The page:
Distance to the Galactic Center
The Sun's distance from the galactic center sets the galactic distance scale. Many different
approaches for determining this distance have been tried, with recent (1974-1993) results ranging
from 6.2-10.8 kpc. The best estimate appears to be ~8.0▒0.5 kpc.
The best primary indicator
consists of VLBI determinations of water maser proper motions near the center of the Galaxy.
Results are fairly unreliable due to large random motions of the masers and the
tribution of masers around the exciting star. Hence, we look to secondary and indirect methods.
POINTS can contribute significantly to the determination of R
in several ways.
Accurate distances to the globular clusters would allow three estimates for R
. First, if we
assume the globular cluster system is symmetrically distributed about the galactic center, the den
sity peak of the cluster locations projected along the line joining the Sun and the galactic center
(GC) yields R
Accuracy currently depends on the horizontal branch absolute magnitude cali
bration as a function of metallicity, and upon the extinction correction. Neither of these sources
of error affects POINTS's direct measurements of the trigonometric parallaxes of the individual
clusters. Second, there is reason to believe that the density of globular clusters decreases in a
cone (opening angle ~15
) aligned on the galactic rotation axis.
to maximize the
cone angle yields the GC distance. Accurate globular cluster distances are necessary to charac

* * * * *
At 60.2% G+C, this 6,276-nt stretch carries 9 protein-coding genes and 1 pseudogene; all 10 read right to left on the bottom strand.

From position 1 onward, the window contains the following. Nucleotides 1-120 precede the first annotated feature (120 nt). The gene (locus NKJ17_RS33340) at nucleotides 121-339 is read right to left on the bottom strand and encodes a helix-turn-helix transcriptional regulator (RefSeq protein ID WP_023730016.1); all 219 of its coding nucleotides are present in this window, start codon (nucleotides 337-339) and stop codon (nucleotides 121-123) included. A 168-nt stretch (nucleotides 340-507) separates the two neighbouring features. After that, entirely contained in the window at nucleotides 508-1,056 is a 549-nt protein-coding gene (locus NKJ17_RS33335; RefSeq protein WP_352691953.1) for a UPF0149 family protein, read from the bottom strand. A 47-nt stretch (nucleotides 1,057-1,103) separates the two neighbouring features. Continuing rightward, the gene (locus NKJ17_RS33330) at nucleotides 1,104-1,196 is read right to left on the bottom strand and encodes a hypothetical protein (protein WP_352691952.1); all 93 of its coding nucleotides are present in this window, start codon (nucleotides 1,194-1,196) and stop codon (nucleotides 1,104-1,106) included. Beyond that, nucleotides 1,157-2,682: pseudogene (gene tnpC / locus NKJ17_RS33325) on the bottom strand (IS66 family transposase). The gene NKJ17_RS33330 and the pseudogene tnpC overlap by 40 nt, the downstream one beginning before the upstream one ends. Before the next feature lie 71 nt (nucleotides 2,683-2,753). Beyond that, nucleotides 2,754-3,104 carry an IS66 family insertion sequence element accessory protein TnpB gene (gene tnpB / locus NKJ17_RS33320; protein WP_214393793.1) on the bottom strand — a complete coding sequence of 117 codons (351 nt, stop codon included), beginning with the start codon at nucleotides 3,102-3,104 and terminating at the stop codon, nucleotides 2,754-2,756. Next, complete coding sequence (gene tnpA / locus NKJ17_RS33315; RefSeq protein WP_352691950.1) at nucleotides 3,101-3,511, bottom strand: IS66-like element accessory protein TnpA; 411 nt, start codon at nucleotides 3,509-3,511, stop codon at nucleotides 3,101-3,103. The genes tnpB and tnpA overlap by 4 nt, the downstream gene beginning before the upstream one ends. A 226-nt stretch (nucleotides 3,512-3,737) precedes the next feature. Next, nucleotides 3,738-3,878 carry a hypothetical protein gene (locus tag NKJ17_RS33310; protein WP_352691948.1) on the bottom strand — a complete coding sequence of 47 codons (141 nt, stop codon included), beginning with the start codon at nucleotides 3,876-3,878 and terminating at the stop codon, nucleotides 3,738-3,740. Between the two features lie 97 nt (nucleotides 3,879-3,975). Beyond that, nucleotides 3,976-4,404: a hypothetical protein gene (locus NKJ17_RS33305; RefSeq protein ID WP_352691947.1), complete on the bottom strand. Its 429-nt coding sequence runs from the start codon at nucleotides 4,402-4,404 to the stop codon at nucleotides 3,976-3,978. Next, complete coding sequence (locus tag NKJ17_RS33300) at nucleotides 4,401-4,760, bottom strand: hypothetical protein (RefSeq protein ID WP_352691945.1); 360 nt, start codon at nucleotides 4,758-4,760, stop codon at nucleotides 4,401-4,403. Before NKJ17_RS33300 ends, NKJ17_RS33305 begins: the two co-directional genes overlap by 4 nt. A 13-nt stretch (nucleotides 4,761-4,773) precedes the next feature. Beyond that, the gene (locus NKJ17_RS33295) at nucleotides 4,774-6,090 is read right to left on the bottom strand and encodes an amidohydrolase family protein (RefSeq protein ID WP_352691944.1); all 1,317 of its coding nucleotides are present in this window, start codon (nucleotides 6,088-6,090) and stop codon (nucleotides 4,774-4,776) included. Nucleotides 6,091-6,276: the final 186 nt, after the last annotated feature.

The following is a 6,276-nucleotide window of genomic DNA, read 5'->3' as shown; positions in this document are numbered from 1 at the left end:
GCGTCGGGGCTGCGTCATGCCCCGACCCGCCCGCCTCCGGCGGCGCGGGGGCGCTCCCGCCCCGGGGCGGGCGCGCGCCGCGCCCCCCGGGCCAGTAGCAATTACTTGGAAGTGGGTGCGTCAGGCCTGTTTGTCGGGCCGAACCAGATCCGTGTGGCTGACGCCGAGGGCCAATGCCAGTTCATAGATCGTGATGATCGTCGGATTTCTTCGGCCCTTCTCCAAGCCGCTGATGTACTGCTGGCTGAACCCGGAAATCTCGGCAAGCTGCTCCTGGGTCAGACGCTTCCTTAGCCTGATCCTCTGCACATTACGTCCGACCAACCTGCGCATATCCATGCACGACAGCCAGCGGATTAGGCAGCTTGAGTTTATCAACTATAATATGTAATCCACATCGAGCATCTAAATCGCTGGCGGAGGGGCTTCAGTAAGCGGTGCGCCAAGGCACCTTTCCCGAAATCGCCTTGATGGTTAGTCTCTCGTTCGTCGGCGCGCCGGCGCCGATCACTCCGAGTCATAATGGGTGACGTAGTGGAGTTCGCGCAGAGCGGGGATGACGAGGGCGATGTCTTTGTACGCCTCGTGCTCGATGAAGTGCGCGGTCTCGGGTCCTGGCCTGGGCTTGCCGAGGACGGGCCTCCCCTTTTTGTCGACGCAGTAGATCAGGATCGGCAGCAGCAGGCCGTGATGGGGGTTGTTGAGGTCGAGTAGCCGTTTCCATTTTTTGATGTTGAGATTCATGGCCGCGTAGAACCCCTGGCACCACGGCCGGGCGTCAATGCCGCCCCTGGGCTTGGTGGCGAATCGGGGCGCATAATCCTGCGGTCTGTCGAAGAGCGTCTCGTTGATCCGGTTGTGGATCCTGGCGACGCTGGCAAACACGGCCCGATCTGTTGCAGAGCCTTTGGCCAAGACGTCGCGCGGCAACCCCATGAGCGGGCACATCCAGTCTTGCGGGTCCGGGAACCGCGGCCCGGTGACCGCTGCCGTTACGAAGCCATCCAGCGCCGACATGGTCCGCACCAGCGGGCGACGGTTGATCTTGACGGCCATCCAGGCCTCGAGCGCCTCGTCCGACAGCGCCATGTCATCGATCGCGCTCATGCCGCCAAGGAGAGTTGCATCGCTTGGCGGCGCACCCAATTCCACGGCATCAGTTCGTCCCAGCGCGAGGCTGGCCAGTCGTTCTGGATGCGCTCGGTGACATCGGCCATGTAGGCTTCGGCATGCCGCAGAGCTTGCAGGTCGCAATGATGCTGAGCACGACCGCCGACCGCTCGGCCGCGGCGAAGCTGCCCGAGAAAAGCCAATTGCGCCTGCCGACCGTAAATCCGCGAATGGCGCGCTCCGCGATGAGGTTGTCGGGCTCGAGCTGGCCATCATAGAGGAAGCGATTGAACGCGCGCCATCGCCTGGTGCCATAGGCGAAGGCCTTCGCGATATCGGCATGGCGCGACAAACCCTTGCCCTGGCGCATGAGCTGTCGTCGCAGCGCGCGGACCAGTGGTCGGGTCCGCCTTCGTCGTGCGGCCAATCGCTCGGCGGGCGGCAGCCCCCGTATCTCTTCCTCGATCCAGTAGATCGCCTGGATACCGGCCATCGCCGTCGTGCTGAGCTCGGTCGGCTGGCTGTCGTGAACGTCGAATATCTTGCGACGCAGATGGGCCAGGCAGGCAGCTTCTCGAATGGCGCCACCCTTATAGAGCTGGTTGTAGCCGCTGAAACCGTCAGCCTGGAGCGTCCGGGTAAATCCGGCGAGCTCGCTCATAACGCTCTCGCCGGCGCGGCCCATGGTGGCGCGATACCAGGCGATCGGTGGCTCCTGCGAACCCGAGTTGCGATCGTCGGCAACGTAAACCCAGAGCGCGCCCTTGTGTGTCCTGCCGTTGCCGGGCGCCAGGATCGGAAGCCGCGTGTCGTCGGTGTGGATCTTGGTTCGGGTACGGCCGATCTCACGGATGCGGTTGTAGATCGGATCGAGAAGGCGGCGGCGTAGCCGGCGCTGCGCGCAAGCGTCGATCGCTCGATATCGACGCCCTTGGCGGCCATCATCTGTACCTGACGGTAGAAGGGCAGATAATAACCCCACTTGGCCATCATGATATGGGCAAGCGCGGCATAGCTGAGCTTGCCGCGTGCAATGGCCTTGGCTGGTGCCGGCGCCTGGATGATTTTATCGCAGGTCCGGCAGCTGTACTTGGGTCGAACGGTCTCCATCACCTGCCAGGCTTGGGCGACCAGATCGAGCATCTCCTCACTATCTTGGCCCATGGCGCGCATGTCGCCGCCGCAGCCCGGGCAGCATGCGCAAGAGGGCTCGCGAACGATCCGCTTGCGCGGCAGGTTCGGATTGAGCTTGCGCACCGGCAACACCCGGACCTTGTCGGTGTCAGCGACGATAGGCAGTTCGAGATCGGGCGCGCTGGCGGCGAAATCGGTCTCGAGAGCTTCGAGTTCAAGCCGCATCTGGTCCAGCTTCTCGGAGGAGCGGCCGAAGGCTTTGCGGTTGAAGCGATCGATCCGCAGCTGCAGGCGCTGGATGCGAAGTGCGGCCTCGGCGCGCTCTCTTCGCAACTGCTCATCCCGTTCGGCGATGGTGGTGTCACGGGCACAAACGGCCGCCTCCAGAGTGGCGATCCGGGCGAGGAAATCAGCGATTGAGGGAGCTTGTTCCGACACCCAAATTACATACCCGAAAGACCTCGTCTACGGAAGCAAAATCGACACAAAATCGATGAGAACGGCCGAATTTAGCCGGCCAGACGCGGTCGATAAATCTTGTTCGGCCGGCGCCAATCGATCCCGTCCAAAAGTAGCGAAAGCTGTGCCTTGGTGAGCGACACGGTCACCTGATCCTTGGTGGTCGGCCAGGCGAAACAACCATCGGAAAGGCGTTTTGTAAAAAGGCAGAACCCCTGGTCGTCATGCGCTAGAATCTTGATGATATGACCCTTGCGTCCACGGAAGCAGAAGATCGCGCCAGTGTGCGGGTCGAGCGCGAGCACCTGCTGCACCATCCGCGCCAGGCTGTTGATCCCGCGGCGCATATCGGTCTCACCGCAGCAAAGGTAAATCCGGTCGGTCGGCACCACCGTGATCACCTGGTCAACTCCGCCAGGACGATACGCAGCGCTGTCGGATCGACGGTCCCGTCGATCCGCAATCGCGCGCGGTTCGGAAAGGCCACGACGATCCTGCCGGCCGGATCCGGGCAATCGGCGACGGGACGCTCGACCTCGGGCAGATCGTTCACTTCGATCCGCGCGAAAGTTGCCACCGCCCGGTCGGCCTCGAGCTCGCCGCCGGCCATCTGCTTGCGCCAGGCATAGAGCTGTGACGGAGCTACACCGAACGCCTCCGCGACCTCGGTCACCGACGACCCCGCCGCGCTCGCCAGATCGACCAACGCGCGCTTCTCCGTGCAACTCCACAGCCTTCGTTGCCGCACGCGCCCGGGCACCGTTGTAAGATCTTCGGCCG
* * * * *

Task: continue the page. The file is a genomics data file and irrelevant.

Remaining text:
terize this cone of avoidance. Third, the metallicity of globular clusters decreases with distance
from the GC. If the cluster distribution is azimuthally symmetric about the galactic rotation axis,
can be determined by requiring that the metallicity be uncorrelated with galactocentric
azimuth. This method has the (ground-based) advantage that
metallicity determinations are rela-
tively insensitive to extinction corrections. Again, accurate cluster distances are needed.
RR Lyrae variables can be seen across the Galaxy through low-extinction windows (such as
Baade's Window or the one at
l = 0, b = -8
). Similar to the method for globular clusters, the
RR Lyrae distribution peak in such windows can be used to estimate R
Principal sources of
systematic error for this method include the unknown
metallicity dependence of the RR Lyrae
absolute magnitude calibration, uncertainties in the extinction correction, and the calibration of
the RR Lyrae PLC relation.
By measuring accurate distances, POINTS can calibrate the
16:29 Wednesday, January 03, 1996
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e.g. Walker, A.R., and Terndrup, D.M. 1991, Astrophys J 378, 119;
Fernley, J.A., Jameson, R.F., Longmore, A.J., Watson, F.G., and Wesselink, T., 1987, MNRAS 226, 927, "The
Absolute Magnitude of RR Lyraes and the Distance to the galactic Centre"
Oort, J.H., and Plaut, L. 1975, Astron & Astrophys 41, 71
Wright, A.E., and Innanen, K.A., 1972, BAAS 4, 267;
Sasaki, T., and Ishizawa, T., 1978, Astron & Astrophys 69, 381
e.g. Racine, R., and Harris, W.E., 1989, Astron J 98, 1609, "Globular Clusters and the Distance to the galactic
For a review, see Reid, M.J., 1993, Ann. Rev. Astron. Astrophys. 31, 345, "The Distance to the Center of the Gal-